These authors contributed equally to this work.
Article first published online: 23 JAN 2012
© 2012 The Authors. New Phytologist © 2012 New Phytologist Trust
Volume 194, Issue 2, pages 536–547, April 2012
How to Cite
Montesinos-Navarro, A., Segarra-Moragues, J. G., Valiente-Banuet, A. and Verdú, M. (2012), The network structure of plant–arbuscular mycorrhizal fungi. New Phytologist, 194: 536–547. doi: 10.1111/j.1469-8137.2011.04045.x
- Issue published online: 19 MAR 2012
- Article first published online: 23 JAN 2012
- Received: 1 October 2011, Accepted: 7 December 2011
- community assemblages;
- plant–arbuscular mycorrhizal fungi (AMF) association
- •Ecological network theory predicts that in mutualistic systems specialists tend to interact with a subset of species with which generalists interact (i.e. nestedness). Approaching plant–arbuscular mycorrhizal fungi (AMF) association using network analyses will allow the generality of this pattern to be expanded to the ubiquitous plant–AMF mutualism.
- •Based on certain plant–AMF specificity recently suggested, networks are expected to be nested as a result of their mutualistic nature, and modular, with certain species interacting more tightly than others. Network analyses were used to test for nestedness and modularity and to compare the different contribution of plant and AMF to the overall nestedness.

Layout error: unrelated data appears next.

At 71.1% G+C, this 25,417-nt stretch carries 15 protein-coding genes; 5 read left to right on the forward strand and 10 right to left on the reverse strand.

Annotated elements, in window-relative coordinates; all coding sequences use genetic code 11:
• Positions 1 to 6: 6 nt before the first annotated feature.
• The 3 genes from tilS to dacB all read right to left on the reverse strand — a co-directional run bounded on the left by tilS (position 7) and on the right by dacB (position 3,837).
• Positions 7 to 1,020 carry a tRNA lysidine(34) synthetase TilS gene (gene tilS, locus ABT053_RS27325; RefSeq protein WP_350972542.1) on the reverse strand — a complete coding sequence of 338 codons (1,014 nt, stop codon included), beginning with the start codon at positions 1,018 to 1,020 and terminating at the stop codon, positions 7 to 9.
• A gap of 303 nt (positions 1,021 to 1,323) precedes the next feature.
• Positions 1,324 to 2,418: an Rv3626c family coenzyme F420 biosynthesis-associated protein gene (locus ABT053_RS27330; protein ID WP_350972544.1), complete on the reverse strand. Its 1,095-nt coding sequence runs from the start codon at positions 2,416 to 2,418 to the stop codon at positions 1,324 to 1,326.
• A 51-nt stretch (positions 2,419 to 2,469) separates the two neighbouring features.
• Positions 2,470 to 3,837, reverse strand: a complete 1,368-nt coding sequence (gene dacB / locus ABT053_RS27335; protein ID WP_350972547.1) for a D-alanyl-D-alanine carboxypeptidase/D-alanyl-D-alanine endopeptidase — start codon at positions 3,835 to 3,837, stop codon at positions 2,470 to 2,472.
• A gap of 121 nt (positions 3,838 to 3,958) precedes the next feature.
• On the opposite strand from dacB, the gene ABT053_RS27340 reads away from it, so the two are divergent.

- •Plant–AMF networks share general network properties with other mutualisms. Plant species with few AMFs in their roots tend to associate with those AMFs recorded in most plant species. AMFs present in a few plant species occur in plant species sheltering most AMF (i.e. nestedness). This plant–AMF network presents weakly interlinked subsets of species, strongly connected internally (i.e. modularity). Both plants and AMF show a nested structure, although AMFs have lower nestedness than plants.
- •The plant–AMF interaction pattern is interpreted in the context of how plant–AMF associations can be underlying mechanisms shaping plant community assemblages.